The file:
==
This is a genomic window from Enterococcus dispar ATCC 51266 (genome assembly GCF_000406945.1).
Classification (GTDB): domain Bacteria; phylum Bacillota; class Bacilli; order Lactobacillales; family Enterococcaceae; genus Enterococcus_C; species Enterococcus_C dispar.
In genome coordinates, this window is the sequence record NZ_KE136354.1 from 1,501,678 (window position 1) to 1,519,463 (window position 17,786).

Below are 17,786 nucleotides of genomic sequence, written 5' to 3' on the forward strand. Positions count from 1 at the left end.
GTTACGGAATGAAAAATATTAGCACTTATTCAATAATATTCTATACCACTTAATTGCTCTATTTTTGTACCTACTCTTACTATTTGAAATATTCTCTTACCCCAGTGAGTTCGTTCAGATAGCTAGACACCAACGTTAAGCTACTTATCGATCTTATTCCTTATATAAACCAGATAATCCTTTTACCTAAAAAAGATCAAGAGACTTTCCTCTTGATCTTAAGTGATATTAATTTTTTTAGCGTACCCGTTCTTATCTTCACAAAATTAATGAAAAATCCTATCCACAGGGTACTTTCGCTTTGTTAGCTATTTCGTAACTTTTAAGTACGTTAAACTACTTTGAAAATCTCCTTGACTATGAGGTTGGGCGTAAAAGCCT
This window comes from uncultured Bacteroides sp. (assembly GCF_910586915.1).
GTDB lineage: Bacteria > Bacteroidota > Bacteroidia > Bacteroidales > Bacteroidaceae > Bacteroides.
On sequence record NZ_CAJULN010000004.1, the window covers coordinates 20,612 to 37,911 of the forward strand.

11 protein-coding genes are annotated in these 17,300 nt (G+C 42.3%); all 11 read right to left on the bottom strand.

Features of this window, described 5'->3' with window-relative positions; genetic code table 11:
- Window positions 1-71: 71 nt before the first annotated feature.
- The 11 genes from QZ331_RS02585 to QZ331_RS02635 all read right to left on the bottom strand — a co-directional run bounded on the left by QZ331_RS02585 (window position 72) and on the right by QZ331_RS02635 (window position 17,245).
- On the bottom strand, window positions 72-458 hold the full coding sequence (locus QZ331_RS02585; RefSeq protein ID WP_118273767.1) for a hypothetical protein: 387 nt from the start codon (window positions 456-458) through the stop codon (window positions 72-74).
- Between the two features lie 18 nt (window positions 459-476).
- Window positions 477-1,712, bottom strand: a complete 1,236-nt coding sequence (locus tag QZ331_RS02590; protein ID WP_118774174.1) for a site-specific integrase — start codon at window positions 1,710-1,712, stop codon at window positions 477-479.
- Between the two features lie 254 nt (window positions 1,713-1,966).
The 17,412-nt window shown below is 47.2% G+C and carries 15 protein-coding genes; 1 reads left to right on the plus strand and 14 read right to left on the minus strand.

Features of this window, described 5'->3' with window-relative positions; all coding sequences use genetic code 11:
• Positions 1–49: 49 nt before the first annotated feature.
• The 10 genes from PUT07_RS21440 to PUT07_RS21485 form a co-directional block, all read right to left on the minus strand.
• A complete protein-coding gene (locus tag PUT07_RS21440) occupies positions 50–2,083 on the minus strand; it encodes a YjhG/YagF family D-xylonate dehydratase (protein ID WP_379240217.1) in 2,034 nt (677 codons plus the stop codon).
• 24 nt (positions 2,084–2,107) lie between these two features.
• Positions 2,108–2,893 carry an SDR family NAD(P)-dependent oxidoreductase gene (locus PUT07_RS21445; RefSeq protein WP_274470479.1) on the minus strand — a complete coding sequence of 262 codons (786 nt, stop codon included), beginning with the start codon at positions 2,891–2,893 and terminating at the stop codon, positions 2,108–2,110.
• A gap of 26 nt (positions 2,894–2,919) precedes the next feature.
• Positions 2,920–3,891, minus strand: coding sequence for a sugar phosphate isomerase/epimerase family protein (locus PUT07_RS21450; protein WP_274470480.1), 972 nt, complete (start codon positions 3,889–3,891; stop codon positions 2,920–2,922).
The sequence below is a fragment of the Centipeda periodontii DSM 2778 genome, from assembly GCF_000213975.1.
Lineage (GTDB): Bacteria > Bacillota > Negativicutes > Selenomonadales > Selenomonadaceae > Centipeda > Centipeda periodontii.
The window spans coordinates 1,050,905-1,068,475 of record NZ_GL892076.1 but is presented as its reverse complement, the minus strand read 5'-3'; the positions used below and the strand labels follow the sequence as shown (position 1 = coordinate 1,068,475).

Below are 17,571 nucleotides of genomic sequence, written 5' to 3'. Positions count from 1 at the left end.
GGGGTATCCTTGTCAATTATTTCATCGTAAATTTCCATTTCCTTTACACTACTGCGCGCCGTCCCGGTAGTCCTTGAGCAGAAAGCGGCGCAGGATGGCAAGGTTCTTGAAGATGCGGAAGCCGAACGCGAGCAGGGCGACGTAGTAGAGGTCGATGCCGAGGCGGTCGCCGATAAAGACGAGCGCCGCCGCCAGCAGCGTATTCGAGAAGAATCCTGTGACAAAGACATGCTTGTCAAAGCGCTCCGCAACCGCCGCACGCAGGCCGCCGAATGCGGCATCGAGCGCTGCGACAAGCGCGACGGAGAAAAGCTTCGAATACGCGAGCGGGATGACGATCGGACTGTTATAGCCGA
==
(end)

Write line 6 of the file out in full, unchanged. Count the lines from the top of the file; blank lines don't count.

This window comes from uncultured Bacteroides sp. (assembly GCF_910586915.1).